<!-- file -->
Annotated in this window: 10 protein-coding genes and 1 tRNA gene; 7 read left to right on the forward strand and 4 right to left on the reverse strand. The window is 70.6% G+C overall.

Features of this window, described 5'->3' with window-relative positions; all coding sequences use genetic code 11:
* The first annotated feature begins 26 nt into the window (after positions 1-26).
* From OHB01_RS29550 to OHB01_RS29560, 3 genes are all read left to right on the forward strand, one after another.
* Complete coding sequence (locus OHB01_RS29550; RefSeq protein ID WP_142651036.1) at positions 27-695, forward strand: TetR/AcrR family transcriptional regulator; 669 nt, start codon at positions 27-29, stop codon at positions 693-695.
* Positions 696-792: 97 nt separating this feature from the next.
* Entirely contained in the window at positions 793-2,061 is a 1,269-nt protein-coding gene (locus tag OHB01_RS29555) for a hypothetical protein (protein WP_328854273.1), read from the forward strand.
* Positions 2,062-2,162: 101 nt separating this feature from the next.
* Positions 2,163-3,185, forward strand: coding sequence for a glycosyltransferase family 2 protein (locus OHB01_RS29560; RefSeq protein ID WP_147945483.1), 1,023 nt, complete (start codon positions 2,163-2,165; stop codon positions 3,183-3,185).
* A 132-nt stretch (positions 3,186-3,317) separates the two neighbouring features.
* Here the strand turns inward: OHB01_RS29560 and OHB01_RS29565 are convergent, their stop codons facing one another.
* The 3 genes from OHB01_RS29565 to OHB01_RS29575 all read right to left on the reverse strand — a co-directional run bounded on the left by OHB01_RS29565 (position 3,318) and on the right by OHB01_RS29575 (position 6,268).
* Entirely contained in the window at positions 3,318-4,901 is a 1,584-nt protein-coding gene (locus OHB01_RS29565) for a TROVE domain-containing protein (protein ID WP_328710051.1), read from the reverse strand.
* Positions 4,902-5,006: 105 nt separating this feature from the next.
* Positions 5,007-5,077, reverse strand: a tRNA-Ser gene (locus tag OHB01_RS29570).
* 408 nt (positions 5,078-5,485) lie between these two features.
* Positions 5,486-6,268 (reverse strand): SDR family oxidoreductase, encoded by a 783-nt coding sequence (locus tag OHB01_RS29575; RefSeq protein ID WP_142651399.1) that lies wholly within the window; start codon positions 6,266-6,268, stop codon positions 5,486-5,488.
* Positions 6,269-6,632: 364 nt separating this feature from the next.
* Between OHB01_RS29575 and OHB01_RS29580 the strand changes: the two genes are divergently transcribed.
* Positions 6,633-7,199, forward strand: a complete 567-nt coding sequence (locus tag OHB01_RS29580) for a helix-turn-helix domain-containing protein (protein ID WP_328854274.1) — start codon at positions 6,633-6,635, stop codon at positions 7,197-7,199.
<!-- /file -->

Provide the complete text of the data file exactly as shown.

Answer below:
Annotated in this window: 10 protein-coding genes and 1 tRNA gene; 7 read left to right on the forward strand and 4 right to left on the reverse strand. The window is 70.6% G+C overall.

Features of this window, described 5'->3' with window-relative positions; all coding sequences use genetic code 11:
* The first annotated feature begins 26 nt into the window (after positions 1-26).
* From OHB01_RS29550 to OHB01_RS29560, 3 genes are all read left to right on the forward strand, one after another.
* Complete coding sequence (locus OHB01_RS29550; RefSeq protein ID WP_142651036.1) at positions 27-695, forward strand: TetR/AcrR family transcriptional regulator; 669 nt, start codon at positions 27-29, stop codon at positions 693-695.
* Positions 696-792: 97 nt separating this feature from the next.
* Entirely contained in the window at positions 793-2,061 is a 1,269-nt protein-coding gene (locus tag OHB01_RS29555) for a hypothetical protein (protein WP_328854273.1), read from the forward strand.
* Positions 2,062-2,162: 101 nt separating this feature from the next.
* Positions 2,163-3,185, forward strand: coding sequence for a glycosyltransferase family 2 protein (locus OHB01_RS29560; RefSeq protein ID WP_147945483.1), 1,023 nt, complete (start codon positions 2,163-2,165; stop codon positions 3,183-3,185).
* A 132-nt stretch (positions 3,186-3,317) separates the two neighbouring features.
* Here the strand turns inward: OHB01_RS29560 and OHB01_RS29565 are convergent, their stop codons facing one another.
* The 3 genes from OHB01_RS29565 to OHB01_RS29575 all read right to left on the reverse strand — a co-directional run bounded on the left by OHB01_RS29565 (position 3,318) and on the right by OHB01_RS29575 (position 6,268).
* Entirely contained in the window at positions 3,318-4,901 is a 1,584-nt protein-coding gene (locus OHB01_RS29565) for a TROVE domain-containing protein (protein ID WP_328710051.1), read from the reverse strand.
* Positions 4,902-5,006: 105 nt separating this feature from the next.
* Positions 5,007-5,077, reverse strand: a tRNA-Ser gene (locus tag OHB01_RS29570).
* 408 nt (positions 5,078-5,485) lie between these two features.
* Positions 5,486-6,268 (reverse strand): SDR family oxidoreductase, encoded by a 783-nt coding sequence (locus tag OHB01_RS29575; RefSeq protein ID WP_142651399.1) that lies wholly within the window; start codon positions 6,266-6,268, stop codon positions 5,486-5,488.
* Positions 6,269-6,632: 364 nt separating this feature from the next.
* Between OHB01_RS29575 and OHB01_RS29580 the strand changes: the two genes are divergently transcribed.
* Positions 6,633-7,199, forward strand: a complete 567-nt coding sequence (locus tag OHB01_RS29580) for a helix-turn-helix domain-containing protein (protein ID WP_328854274.1) — start codon at positions 6,633-6,635, stop codon at positions 7,197-7,199.